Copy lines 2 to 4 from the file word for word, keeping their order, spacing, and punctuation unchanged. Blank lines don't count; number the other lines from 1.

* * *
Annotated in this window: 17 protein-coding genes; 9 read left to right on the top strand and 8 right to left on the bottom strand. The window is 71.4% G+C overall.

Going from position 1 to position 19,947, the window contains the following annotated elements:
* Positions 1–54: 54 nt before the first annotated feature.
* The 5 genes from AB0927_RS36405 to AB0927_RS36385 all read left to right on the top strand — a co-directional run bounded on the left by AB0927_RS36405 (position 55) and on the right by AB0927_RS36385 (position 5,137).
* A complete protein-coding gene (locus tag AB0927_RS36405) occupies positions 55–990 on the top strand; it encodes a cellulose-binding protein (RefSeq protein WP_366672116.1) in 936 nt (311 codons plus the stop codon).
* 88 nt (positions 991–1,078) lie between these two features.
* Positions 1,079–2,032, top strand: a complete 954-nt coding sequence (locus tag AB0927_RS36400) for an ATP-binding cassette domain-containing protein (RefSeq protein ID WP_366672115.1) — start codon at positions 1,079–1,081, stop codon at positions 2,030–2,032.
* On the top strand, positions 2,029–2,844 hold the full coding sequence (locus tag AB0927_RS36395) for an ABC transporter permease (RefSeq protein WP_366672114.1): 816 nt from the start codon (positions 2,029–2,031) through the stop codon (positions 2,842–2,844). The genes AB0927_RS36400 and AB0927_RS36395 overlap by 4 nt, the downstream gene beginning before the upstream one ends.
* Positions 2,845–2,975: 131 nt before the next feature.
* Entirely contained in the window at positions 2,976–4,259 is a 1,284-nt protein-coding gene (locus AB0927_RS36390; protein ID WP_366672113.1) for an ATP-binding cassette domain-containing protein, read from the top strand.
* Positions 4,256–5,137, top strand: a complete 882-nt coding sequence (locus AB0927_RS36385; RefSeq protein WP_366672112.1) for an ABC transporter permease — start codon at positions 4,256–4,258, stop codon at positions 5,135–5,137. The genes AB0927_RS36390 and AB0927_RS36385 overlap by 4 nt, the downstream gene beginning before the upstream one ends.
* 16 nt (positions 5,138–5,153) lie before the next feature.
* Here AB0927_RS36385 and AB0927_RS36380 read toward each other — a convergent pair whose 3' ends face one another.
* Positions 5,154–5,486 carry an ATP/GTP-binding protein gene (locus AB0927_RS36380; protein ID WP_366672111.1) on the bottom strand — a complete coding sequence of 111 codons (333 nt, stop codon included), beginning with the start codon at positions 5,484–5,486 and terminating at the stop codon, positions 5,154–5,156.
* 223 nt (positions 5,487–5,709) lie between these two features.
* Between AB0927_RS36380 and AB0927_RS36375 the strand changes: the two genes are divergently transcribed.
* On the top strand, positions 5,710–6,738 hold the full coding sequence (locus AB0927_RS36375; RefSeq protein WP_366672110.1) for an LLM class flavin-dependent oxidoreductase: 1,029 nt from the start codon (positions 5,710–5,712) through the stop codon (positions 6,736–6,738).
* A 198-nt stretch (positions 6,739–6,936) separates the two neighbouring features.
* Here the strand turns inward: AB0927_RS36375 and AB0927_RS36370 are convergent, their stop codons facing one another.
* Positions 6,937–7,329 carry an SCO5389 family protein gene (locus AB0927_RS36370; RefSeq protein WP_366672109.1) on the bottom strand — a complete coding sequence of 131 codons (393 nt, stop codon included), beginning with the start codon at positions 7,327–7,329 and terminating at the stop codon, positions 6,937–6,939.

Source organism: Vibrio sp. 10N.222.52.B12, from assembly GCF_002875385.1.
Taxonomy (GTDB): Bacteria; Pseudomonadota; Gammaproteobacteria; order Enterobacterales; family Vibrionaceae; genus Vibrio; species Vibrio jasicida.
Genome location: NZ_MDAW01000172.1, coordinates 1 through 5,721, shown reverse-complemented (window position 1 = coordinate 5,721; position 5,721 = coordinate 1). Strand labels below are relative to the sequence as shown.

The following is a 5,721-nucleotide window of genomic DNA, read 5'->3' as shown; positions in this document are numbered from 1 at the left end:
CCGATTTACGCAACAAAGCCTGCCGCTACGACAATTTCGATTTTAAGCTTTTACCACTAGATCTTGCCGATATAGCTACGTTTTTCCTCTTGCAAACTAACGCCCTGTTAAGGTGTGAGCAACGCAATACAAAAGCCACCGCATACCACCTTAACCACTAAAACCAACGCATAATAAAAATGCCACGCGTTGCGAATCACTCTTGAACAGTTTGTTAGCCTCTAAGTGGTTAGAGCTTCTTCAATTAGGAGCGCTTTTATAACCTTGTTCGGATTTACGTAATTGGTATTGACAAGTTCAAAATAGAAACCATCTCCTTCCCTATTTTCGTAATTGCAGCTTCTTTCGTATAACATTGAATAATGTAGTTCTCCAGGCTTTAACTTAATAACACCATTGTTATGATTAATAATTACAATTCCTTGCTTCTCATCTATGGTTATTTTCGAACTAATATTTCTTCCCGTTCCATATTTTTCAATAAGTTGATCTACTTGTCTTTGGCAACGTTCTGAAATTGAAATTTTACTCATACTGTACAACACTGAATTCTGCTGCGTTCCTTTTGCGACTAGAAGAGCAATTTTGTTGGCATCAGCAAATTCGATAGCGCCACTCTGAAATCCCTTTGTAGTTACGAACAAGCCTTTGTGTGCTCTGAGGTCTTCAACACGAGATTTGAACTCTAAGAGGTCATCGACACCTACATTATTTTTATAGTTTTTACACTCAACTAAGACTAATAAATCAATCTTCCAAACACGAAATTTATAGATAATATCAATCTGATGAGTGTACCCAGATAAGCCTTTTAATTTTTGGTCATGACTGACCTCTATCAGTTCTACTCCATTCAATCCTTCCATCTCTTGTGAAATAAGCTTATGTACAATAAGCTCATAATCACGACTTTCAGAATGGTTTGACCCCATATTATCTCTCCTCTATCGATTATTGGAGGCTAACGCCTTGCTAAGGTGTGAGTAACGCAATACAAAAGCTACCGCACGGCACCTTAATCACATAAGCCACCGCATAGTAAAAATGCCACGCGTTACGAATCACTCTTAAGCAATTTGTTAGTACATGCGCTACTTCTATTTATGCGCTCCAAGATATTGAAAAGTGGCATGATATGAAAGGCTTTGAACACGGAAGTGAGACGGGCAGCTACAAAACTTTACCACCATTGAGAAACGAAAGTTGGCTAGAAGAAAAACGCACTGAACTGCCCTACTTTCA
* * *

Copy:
Going from position 1 to position 19,947, the window contains the following annotated elements:
* Positions 1–54: 54 nt before the first annotated feature.
* The 5 genes from AB0927_RS36405 to AB0927_RS36385 all read left to right on the top strand — a co-directional run bounded on the left by AB0927_RS36405 (position 55) and on the right by AB0927_RS36385 (position 5,137).